My Son Is Neglecting Responsibilities as a Father
Dear Annie: Recently, my 25-year-old son, "Bill," decided to no longer be a dad to his 4-year-old son, "Greg." We had taken Bill back into our home after he and his ex-girlfriend, "Andrea," broke up. Greg was 2 at the time when Bill broke up with Andrea. Bill moved up to the mountains with us, and we allowed him to pay the bare minimum for his portion of the rent and basics for him and his son.
Fast forward 18 months. After our last weekend with him and the baby, he texted his ex and told her that he needed to focus on himself and his new relationship.
He blames his dad and me for making him too financially responsible, and he's mad at me for insisting that he have a relationship with his little boy. His ex, Andrea, is a good person and tries really hard. She works full-time and is going to college and trying to spend as much time with Greg as she can. My husband and I take Greg four days a week to help out because my own child dropped the ball.
Bill told Andrea that he'll let her know when he can spend more time with Greg. She's left paying for everything on her own. He moved in with his girlfriend in an RV. We have a three-bedroom house that was set up for Bill and Greg. Bill now resents me for making him be an adult, even though he is one in terms of age. He wants to only spend time with his girlfriend and focus on himself. He's seen Greg for two hours in the last three months, and Greg keeps asking where Daddy is.
I texted my son and told him I hated him for the choices he's made. He's abandoned his only child for a woman who's closer to my age than his. Counseling isn't helping. I won't talk to him because I'm so angry. I never thought I'd hate my own child, yet here I am. How do I fix this? -- Hate My Son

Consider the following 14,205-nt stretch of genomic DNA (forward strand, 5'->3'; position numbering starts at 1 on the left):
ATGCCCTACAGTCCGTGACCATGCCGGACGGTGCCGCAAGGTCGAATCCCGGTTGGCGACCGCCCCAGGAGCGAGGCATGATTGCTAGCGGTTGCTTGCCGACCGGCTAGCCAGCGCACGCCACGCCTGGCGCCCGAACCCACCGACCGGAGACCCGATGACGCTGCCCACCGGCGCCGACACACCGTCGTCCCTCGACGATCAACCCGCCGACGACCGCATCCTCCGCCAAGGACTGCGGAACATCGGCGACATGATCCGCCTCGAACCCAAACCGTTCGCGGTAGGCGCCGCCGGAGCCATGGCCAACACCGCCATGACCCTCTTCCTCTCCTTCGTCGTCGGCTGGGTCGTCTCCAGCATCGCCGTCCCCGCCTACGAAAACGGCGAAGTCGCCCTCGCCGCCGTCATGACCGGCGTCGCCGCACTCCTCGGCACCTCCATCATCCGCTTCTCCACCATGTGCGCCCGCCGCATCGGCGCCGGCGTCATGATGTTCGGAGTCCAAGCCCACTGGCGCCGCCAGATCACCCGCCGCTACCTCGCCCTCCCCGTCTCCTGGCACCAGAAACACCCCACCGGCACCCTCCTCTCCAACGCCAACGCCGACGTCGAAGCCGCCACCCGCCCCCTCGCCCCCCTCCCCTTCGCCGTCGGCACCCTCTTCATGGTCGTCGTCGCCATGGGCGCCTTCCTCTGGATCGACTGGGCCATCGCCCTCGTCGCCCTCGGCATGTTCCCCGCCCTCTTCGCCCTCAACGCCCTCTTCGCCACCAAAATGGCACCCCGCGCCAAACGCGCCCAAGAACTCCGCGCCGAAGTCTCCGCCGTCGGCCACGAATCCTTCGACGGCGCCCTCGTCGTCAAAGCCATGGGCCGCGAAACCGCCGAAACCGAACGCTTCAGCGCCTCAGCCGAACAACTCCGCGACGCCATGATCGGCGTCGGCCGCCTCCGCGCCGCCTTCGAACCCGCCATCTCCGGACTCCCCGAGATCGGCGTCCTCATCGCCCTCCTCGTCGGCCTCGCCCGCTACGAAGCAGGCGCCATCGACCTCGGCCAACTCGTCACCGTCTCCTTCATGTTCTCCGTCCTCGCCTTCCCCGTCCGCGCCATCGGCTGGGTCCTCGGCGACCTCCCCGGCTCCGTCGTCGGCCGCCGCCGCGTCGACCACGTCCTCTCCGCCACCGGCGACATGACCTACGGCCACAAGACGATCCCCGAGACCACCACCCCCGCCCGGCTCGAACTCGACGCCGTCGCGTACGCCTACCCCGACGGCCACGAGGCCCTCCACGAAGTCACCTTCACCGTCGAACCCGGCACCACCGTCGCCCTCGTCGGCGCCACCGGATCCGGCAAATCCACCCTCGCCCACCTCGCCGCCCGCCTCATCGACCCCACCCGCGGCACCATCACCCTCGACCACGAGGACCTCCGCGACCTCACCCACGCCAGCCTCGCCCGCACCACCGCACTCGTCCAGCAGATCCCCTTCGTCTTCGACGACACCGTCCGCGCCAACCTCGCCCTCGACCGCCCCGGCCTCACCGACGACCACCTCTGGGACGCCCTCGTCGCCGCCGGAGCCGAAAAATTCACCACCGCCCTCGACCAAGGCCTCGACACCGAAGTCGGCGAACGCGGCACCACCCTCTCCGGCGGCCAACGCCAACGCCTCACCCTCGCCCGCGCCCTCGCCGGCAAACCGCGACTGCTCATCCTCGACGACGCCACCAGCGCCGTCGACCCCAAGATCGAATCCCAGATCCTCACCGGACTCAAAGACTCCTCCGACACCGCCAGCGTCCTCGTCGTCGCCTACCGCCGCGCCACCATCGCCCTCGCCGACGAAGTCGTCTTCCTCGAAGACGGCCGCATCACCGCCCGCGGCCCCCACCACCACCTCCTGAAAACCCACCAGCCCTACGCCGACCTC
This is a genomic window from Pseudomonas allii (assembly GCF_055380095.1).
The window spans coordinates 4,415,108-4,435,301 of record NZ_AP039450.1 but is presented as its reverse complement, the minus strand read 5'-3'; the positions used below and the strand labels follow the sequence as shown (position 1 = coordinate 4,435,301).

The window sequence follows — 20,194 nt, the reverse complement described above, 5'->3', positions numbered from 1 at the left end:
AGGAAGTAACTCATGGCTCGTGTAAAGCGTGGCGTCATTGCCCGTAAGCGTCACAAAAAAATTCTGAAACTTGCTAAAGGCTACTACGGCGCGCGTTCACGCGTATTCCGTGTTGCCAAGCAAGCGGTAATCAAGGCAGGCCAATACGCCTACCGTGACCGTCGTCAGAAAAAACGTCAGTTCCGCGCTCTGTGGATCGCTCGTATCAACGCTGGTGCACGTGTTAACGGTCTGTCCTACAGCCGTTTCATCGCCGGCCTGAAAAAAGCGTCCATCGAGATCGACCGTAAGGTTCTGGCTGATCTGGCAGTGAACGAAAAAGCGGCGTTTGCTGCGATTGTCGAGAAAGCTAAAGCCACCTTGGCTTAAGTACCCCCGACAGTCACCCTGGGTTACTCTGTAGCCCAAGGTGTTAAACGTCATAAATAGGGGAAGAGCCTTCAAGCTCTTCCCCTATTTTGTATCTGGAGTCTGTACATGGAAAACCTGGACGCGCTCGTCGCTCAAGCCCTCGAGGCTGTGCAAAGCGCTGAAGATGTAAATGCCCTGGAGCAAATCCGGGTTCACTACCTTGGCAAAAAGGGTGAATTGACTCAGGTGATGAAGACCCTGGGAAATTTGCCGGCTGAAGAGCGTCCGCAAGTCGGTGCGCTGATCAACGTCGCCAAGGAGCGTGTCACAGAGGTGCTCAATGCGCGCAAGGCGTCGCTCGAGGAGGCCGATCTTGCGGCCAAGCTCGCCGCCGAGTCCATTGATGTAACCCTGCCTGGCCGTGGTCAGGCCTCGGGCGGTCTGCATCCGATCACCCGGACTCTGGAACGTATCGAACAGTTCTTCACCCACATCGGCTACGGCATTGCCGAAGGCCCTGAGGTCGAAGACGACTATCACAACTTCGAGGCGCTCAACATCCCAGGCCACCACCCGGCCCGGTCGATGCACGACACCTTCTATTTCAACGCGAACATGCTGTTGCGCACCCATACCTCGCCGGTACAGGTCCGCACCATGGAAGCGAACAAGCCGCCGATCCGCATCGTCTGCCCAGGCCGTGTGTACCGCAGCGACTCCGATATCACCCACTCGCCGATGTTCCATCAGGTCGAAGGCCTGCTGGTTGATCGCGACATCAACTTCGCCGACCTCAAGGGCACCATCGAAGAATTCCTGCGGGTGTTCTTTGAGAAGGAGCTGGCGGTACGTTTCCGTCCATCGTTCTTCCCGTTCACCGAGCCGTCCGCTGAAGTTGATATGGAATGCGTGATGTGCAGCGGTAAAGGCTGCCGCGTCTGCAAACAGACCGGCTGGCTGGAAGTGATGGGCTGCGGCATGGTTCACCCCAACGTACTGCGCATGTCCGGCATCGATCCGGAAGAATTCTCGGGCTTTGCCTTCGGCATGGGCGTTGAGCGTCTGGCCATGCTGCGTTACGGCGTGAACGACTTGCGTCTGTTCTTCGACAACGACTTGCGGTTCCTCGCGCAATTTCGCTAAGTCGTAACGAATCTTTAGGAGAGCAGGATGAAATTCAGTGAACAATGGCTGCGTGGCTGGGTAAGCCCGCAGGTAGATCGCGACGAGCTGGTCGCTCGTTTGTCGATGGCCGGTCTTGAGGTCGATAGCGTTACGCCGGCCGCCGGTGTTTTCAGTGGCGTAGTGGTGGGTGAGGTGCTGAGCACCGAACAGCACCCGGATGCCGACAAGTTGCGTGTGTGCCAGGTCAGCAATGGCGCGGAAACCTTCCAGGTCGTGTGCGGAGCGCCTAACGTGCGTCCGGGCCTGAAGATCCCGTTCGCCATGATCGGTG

Dear Hate: Hate is a very strong word and puts a lot of guilt on yourself. You don't hate your son, but you hate the way he is behaving. You are rightfully disappointed and angry with the choices he is making in his life. The saddest part is that he is too blind to see that he is throwing away some of the most precious years he could have with his son.
You can't control your adult son, but you can control how you respond to him and your wonderful grandson and ex-daughter-in-law. Continue to support them emotionally and, if you can, financially. One step you could take would be to not allow your son in your house if he is going to treat his son so poorly. The saddest part of this story is that Bill will regret his behavior when he is older.
"How Can I Forgive My Cheating Partner?" is out now! Annie Lane's second anthology -- featuring favorite columns on marriage, infidelity, communication and reconciliation -- is available as a paperback and e-book. Visit http://www.creatorspublishing.com for more information. Send your questions for Annie Lane to email@example.com.